It started with a documentary called Hungry For Change. Then another called Forks Over Knives. What I learned from these documentaries and the research that backs them up has made a huge impact on the way I see my body. Aside from the practical application of how to eat in a healthy way, I began to understand what my body is capable of. This body I was given can move its legs and take me anywhere. It helps me show people how I am feeling. It can sing. It can dance around like an idiot and have a ball. It can laugh. It can cry. It can even heal itself.


But my body can’t do much at all if I don’t love it.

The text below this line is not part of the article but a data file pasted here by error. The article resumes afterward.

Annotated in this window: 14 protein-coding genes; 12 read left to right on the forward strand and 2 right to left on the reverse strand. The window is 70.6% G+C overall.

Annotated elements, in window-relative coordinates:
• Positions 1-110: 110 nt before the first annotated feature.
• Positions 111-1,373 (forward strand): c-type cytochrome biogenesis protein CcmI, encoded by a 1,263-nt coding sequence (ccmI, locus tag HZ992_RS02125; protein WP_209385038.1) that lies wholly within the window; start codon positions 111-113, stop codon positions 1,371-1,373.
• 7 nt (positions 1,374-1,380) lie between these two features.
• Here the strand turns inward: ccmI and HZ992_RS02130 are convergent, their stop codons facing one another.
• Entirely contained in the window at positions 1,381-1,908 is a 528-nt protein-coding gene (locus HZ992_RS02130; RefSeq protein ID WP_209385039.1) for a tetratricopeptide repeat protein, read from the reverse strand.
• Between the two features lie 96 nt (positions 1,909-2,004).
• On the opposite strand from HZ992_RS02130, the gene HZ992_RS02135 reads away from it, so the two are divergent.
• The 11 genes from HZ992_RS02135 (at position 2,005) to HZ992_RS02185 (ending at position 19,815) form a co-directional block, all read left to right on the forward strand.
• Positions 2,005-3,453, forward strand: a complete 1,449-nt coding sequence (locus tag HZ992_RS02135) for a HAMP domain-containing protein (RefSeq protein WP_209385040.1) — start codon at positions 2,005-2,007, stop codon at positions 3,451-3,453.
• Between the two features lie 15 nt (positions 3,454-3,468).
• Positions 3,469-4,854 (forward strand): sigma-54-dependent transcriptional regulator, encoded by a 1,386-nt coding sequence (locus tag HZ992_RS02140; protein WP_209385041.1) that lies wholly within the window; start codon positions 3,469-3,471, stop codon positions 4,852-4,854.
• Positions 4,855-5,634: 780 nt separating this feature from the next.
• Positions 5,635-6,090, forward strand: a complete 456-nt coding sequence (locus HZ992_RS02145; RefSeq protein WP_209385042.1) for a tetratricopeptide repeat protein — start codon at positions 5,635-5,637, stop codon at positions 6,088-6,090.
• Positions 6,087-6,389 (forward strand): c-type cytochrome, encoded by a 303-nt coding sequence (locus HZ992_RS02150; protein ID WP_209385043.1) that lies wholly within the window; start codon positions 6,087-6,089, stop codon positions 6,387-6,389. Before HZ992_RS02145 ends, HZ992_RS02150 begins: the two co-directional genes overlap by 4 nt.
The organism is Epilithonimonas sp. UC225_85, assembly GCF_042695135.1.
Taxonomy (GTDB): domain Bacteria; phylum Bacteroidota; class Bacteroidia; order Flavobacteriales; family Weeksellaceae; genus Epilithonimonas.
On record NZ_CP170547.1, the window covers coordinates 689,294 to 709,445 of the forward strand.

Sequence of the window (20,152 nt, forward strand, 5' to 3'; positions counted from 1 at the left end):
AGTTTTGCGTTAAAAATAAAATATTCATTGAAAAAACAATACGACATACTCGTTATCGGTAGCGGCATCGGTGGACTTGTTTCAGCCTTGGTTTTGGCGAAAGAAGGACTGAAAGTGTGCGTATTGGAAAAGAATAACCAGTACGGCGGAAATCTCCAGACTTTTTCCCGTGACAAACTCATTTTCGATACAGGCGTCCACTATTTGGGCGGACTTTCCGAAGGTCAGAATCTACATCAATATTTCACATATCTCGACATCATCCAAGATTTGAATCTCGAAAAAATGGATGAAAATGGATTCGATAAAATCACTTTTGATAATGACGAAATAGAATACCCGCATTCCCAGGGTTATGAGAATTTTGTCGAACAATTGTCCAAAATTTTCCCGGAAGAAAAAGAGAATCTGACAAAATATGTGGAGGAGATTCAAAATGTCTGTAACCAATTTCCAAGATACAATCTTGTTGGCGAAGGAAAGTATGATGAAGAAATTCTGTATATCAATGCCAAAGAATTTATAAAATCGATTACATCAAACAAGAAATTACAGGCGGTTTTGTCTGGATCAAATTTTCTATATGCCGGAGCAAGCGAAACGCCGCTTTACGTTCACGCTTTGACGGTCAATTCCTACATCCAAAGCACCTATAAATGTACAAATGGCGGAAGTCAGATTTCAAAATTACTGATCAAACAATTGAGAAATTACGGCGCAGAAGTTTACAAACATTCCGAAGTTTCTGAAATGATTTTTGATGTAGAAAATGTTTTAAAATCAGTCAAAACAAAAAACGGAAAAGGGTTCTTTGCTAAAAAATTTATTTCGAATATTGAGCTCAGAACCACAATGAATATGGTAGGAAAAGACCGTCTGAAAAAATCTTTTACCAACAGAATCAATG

In the New Testament, the Apostle Paul talks about how love absolutely has to be our motivation in everything we do. “And if  I have prophetic powers, and understand all mysteries and all knowledge, and if I have all faith, so as to remove mountains, but have not love, I am nothing. If I give away all I have, and if I deliver up my body to be burned, but have not love, I gain nothing.” I have started to see that this love Paul speaks of is for me, too. It can be so easy for me to give this love to other people: when it comes to myself, however, I am most often unforgiving and rude. I do not encourage or extend grace to Gracie. In short, I have not loved myself well.

But that’s all changing. I have decided that, if I am truly going to be an example of God’s love on this earth, I have to start letting His love extend to me. I can no longer make excuses for my laziness. Because I am loved, I have to exercise discipline. Like the father who deeply loves his child, I have to apply loving limitations to myself that I might grow. In health, in self-control, and most importantly in the love of God.